A letter from Christ is superior to any human letter. Human letters of recommendation can be helpful in entering a university, getting a good job, and so on. However, these letters are temporal. Even letters on stone do not last forever. However, letters from the Spirit, written on human hearts, are eternal. They are most trustworthy. Some people think that to do the work of God we need a certificate from a seminary, and that without this we can do nothing. However, Paul put no confidence in these things (Php 3:4-6). All that mattered to Paul was that the Holy Spirit had worked through faith in Christ Jesus. To Paul, that was the one and only qualification that validates God’s servants. In Christian history many seemingly uneducated people, like Jesus’ apostles, and ordinary people proved their apostleship by the result of their ministry through the Holy Spirit. In UBF, we embrace this principle. Not many of us received a formal education in seminary but went out and started or served ministries around the world. So some criticized UBF   as weird in that matter. Family members misunderstood and even persecuted those who were obeying God’s call to serve campus mission. Despite our shortcomings, God validated our apostleship by the result of ministries. Through our prayers and Bible studies and messages, sinful students and people repented their sins and received and honored Jesus as their savior and Lord. Their lives were transformed. That was possible only by the work of Holy Spirit. In our Triton ministry, we are all a letter from Christ, a validation of God’s apostleship of our pastor. Apostle Paul made this point clear in Romans 1:5, saying, “Through him [Jesus] and for his name’s sake, we received grace and apostleship to call people from among all the Gentiles to the obedience that comes from faith.”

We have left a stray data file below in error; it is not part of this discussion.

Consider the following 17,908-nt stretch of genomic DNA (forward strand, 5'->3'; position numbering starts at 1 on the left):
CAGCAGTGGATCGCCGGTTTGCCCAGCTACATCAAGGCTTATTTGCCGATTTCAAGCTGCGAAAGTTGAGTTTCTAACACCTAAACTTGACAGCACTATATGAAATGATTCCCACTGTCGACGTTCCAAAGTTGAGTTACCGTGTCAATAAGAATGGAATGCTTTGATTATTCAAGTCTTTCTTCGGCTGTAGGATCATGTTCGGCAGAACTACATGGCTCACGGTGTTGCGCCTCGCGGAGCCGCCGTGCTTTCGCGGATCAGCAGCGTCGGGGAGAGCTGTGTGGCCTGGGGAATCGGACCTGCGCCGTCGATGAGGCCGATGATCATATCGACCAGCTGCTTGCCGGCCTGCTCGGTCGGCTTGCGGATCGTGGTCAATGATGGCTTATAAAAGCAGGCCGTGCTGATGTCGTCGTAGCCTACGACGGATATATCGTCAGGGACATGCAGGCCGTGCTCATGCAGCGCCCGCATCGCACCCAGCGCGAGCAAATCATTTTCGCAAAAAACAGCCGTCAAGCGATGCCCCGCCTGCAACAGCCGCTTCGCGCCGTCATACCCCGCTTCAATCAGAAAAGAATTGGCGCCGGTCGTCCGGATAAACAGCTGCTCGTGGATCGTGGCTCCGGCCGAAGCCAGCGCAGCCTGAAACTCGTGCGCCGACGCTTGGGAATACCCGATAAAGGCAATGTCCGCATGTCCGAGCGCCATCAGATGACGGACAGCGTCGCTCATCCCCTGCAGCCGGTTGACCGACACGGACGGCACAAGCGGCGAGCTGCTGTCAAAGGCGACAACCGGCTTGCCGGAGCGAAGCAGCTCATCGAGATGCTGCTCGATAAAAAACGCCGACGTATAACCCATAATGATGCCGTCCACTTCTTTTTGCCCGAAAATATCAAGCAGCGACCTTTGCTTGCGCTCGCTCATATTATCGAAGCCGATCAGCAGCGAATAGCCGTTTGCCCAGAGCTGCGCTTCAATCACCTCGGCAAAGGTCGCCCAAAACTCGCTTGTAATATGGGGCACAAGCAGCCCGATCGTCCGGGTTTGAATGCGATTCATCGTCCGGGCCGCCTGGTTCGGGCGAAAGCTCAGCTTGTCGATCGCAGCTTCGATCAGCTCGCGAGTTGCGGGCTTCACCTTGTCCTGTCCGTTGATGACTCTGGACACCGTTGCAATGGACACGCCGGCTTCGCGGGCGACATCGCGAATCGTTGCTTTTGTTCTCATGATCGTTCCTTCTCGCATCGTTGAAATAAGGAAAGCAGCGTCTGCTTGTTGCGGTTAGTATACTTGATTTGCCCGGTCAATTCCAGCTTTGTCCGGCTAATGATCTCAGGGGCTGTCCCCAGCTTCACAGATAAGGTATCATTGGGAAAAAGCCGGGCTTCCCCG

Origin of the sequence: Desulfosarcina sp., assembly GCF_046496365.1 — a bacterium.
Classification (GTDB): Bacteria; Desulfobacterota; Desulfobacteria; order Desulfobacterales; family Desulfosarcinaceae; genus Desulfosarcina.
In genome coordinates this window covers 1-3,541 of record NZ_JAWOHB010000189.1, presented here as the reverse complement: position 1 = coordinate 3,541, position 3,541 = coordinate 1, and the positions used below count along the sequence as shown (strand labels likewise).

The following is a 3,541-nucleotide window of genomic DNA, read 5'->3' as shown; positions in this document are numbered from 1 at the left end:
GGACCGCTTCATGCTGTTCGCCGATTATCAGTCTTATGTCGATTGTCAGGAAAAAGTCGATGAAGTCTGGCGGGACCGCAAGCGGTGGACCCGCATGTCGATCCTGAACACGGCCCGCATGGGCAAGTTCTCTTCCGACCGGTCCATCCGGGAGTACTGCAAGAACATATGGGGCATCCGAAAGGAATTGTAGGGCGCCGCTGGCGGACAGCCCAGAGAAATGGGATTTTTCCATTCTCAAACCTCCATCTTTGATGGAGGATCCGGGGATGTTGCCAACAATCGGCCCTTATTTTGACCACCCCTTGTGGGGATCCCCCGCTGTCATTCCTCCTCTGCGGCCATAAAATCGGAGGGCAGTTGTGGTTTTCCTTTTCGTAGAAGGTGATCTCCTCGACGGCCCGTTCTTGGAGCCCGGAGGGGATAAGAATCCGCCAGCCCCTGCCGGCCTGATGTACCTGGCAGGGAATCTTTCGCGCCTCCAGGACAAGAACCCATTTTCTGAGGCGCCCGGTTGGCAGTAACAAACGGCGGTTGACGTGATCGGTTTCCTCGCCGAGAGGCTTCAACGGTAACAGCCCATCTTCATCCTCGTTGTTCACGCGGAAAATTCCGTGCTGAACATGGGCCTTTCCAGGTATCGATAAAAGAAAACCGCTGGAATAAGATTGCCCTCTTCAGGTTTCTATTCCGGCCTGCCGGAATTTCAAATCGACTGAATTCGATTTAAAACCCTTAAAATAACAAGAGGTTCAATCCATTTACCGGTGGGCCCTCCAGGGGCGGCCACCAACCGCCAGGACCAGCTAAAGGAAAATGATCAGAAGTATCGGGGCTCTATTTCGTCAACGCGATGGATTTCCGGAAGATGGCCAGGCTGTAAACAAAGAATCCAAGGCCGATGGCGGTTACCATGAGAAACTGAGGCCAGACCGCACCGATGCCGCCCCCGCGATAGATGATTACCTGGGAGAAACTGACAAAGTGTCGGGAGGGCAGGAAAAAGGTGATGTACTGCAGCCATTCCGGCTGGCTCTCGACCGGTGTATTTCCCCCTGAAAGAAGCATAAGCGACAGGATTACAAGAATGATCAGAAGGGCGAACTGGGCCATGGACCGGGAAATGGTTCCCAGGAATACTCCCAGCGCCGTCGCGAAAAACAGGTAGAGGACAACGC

Second, our confidence and competence come from God (4-6). Paul goes on. Look at verse 4. “Such confidence as this is ours through Christ before God.” Paul’s confidence was not relative, but absolute. It was different from confidence in human authority. Paul’s confidence was unshakable. This confidence enabled him to endure challenges. God gives us this kind of confidence. Look at verse 5. “Not that we are competent in ourselves to claim anything for ourselves, but our competence comes from God.” God gives us everything we need to do his work. It is not inherent; it is given by God. So it is not that only a few special people who can do God’s work. Whoever trusts in God can be made competent by God to be a gospel professional.